Understanding Atypical Bulimia Nervosa
To better understand the struggles of those with atypical bulimia nervosa, you must first realize how widespread eating disorders have become. Eating disorders, including ABN, affect over 30 million Americans and this number is only increasing as current pandemic pressures present themselves. (3, 12)
When the world feels out of control, many look inwards for areas of their lives that they can control, including their food intake and exercise routines.
Therefore, examining eating disorders should be done from a place of empathy and compassion, as each individual body has its own shape, size, requirements, and stressors. It is crucial to practice kindness for yourself and others struggling with eating disorders like ABN, in order for proper healing to occur.
Living with Atypical Bulimia Nervosa
Bulimia nervosa is among the top three most common eating disorders in the United States, with approximately 1.0% of those identifying as young women and 0.1% of those identifying as young men meeting the diagnostic criteria outlined by the DSM-5. (4)
Atypical bulimia nervosa is associated with a variety of challenges. Binge eating is a common symptom of the disorder, and people with this condition often isolate themselves during periods of binge eating. ABN is also associated with depression, anxiety, and other mood and psychological disorders.
Atypical bulimia nervosa is closely tied to mental health struggles, including suicidal ideation. Studies have shown people with bulimia or atypical bulimia nervosa, have an increased risk of attempting suicide, with over 31% of people with bulimia surveyed admitting to attempting to take their own life. (13)
Some people with the disorder may also have problems with substance use, with studies showing that of those hospitalized with an eating disorder, 22% of them also had an alcohol or substance use disorder. (4)
Coping With Atypical Bulimia Nervosa
While living with ABN can be scary, with the right treatment and support system by your side, recovery is absolutely possible. Learning proper coping mechanisms is a great way to boost your recovery process.
The most important thing you can do to cope with atypical bulimia nervosa is to adopt a proactive approach and take charge of your life so you no longer have to live with the effects of the disorder. You can do this by making positive changes in your life, such as seeking out professional treatment and speaking with a counselor and nutritionist.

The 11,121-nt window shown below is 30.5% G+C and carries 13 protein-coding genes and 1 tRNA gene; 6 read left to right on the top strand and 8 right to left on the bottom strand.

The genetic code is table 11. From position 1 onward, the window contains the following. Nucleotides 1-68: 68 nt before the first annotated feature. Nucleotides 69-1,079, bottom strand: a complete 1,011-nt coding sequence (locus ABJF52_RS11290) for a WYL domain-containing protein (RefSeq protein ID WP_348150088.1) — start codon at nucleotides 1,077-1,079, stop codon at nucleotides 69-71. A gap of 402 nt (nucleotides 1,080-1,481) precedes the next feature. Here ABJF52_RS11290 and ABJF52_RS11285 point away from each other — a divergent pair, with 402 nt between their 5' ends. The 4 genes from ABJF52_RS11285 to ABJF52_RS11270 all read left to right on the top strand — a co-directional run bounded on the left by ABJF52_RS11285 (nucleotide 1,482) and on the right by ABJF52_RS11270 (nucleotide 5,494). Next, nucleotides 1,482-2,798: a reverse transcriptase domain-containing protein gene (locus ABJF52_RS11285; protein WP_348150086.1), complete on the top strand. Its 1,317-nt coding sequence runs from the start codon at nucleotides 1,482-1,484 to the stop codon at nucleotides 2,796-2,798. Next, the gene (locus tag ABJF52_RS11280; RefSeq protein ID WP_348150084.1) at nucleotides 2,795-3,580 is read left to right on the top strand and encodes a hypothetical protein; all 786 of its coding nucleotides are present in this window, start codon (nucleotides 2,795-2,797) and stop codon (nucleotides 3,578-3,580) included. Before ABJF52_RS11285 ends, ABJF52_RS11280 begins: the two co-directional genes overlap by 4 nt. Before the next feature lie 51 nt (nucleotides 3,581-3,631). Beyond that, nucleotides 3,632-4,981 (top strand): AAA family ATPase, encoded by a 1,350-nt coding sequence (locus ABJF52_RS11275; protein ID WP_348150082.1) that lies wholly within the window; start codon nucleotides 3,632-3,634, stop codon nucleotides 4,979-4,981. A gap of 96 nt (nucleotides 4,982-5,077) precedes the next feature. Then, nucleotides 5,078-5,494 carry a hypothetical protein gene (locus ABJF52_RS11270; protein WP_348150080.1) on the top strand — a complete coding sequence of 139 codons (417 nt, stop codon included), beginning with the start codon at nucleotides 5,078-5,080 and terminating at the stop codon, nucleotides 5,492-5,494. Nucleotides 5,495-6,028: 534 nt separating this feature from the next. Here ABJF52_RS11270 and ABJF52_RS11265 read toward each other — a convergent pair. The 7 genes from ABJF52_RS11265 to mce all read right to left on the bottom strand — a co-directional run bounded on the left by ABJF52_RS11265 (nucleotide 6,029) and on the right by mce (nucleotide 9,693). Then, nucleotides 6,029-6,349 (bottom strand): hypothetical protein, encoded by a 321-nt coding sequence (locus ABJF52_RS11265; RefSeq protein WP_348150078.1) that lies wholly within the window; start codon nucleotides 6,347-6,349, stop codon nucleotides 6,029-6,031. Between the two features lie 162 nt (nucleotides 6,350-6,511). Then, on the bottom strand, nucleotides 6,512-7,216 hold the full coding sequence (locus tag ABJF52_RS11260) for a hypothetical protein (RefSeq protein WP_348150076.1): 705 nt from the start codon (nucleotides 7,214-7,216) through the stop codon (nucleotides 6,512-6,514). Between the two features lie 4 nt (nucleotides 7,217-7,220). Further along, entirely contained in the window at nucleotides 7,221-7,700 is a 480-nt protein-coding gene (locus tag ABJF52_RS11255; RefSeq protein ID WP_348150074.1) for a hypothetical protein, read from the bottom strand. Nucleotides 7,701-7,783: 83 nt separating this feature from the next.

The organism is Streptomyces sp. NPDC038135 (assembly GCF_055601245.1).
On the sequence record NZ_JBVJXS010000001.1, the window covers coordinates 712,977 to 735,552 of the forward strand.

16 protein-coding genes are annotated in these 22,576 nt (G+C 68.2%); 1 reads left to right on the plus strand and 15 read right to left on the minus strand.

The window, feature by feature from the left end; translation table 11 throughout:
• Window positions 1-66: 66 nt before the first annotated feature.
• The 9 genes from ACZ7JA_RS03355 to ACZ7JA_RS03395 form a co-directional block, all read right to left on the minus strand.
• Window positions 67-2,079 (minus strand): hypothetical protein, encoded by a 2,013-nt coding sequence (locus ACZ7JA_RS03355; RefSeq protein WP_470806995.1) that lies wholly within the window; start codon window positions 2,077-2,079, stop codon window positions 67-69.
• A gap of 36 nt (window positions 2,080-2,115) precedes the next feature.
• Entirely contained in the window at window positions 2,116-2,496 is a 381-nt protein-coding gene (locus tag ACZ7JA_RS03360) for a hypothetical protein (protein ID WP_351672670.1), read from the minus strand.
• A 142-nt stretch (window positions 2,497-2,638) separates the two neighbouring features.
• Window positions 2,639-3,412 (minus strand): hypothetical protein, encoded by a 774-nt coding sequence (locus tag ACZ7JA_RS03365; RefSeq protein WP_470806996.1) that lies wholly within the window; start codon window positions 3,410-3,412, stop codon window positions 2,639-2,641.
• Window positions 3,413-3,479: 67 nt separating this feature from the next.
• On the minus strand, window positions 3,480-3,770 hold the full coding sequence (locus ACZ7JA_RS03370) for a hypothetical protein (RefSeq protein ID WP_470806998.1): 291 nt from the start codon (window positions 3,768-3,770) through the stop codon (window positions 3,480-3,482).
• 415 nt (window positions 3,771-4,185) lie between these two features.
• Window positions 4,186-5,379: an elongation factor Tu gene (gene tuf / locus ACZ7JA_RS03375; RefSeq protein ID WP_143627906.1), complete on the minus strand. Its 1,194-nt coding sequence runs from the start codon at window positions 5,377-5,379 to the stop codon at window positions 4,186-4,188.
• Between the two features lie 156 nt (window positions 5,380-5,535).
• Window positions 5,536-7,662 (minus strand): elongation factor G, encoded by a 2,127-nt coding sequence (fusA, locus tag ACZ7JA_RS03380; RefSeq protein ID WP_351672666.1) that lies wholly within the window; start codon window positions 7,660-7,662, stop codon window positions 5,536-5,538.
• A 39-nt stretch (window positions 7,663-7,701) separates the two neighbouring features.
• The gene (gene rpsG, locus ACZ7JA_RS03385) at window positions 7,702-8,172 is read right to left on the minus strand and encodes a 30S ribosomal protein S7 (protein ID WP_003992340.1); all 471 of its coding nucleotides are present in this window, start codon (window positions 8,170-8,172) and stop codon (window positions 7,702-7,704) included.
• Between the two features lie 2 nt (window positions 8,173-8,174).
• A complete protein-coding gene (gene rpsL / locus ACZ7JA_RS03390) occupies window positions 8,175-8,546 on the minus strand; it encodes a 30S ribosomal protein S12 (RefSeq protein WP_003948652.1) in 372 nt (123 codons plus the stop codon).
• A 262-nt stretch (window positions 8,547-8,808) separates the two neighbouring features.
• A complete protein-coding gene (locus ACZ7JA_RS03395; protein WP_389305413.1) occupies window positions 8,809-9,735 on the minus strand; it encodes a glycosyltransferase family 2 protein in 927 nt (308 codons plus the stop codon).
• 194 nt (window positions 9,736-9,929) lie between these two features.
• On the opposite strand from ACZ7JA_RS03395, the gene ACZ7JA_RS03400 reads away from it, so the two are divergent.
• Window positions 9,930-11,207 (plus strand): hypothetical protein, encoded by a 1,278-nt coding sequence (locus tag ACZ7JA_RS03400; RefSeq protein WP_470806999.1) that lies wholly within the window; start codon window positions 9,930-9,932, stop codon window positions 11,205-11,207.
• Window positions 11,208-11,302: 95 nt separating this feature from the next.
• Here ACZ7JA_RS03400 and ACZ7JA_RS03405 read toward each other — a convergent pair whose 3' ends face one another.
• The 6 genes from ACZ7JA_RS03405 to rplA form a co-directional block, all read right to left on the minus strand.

Another key to coping with atypical bulimia nervosa is doing your best to avoid possible triggers such as highly emotional situations or confrontations. You also want to make sure you surround yourself with a stable support system to ensure that you’re in the safest possible environment conducive to healing.
If you're struggling with atypical bulimia nervosa, seek out treatment. The earlier you get help, the better your chances for recovery.
History of Atypical Bulimia Nervosa
While bulimia nervosa was added to the DSM-3 in the 1980s, it wasn't until the DSM-5 revision that atypical bulimia nervosa was added under the section Eating Disorder Not Otherwise Specified (EDNOS). The entry for ABN was then updated again in 2013 and is now found under bulimia nervosa OSFED. (6)
Atypical Bulimia Nervosa in Pop Culture
Eating disorders have been in the spotlight for some time, especially with more celebrity and pop culture icons coming forward and sharing their struggles with various eating disorders. In the last few years alone, the topic of maintaining a healthy body shape and size has been plastered all over social media and television as people have been glued to their devices and looking for ways to maintain their health and well-being.
One study published in the International Journal of Eating Disorders showed a clear association between social media usage and disordered eating. In the study, 51.7% of those identifying as female and 45% of those identifying as male started having distorted views on both eating and exercise. (7) The study also identified Instagram as the most popular platform used by those with disordered eating, although Snapchat and Facebook were close runner-ups.
Researchers believe eating disorders directly result from constant exposure to advertising for unhealthy diets and the compulsive behaviors that can often go along with such diets. (7) In addition, social media also directly impacts the way people think about themselves and their bodies.
Social media users have also been found to exhibit higher levels of body dissatisfaction, especially when it comes to image-based social media sites such as Instagram. (11)